Meet at 2.00pm at the corner of Bible and Bridge streets, Eltham (Melway ref 21 K6). The planned walk will take about two hours.
This excursion is planned to be a walk through the precinct covering John Street, Eltham and nearby streets where there are a number of mud brick houses dating from the 1940s through to quite recent times. This free guided walk passes houses built by Alistair Knox, Gordon Ford, Peter Glass and others who made significant contributions to the Eltham tradition of earth building.
Most of the route traverses streets of Josiah Holloway’s 1851 Little Eltham subdivision. We will discuss this subdivision and the origin of some of the street names. On the way to and from John Street we will view some other places of historical or heritage interest.
The walk is open to Society members and the general public. Please note that this walk does not include internal inspection of any houses.
Dogs are not permitted on Society excursions.
The phone number for contact on the day is 0409 021 063.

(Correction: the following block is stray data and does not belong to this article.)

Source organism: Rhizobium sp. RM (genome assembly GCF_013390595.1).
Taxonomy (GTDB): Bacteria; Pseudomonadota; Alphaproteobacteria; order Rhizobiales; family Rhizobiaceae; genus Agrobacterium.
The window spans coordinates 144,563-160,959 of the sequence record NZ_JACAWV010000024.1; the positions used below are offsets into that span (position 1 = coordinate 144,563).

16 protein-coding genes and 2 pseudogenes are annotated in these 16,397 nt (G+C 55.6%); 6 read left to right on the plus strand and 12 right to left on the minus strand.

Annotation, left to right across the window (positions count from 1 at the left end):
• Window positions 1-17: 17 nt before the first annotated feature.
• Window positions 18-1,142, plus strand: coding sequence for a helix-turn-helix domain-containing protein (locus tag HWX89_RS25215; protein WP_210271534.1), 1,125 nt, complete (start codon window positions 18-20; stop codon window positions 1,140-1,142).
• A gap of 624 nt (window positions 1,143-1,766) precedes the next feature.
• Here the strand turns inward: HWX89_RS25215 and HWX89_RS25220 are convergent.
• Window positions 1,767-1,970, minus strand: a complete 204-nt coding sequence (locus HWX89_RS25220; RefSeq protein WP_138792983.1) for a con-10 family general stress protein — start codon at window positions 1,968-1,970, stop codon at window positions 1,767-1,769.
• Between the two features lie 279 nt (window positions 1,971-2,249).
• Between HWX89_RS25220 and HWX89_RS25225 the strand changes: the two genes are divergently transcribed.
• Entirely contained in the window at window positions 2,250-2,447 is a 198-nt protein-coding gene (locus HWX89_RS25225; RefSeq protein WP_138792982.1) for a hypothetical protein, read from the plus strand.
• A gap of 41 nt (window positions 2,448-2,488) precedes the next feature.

Eltham Senior Citizens’ Centre, Library Place, Eltham
Our meeting at 8.00pm on Wednesday 10th April 2018 is our Annual General Meeting, which includes the presentation of annual reports and the election of office bearers for the coming year.
At this meeting we are pleased to have a guest speaker from the Eltham Cemetery Trust to talk about their connections to our local history and how their current practices and projects continue to support artistic connections in the Eltham region.
#ThrowbackThursday – Today we time travel back to Saturday, May 3rd, 1941 and the property ‘Abington’ (now known as ‘Araluen’) on the Old Eltham Road, Lower Plenty; home of Mrs Annie Castledine. It is morning and the weather is fine with a slight northerly breeze; the sun is out warming the dew off the grass following a chilly and foggy start to the day of 43 degrees (6° C) at 7am. The sun will heat the day up to a pleasant 68 (20° C) at noon but that is the only warmth to be brought to the Castledine homestead that day.
Passing through the front gate and heading up the drive, a young lad in postal office uniform, cap on head, pedals his bike up the hill. The telegram delivery boy; an unfortunate scene, and a symbol of fear, stabbing directly to the hearts of every mother, wife, father, brother, sister or child unfortunate enough to witness it.
Annie has heard and seen him approaching; his bicycle bell rattling as he passes over the ruts and corrugations in the drive, small puffs of dust falling from behind his wheels. She comes to the front door to greet him, her heart pounding with fear.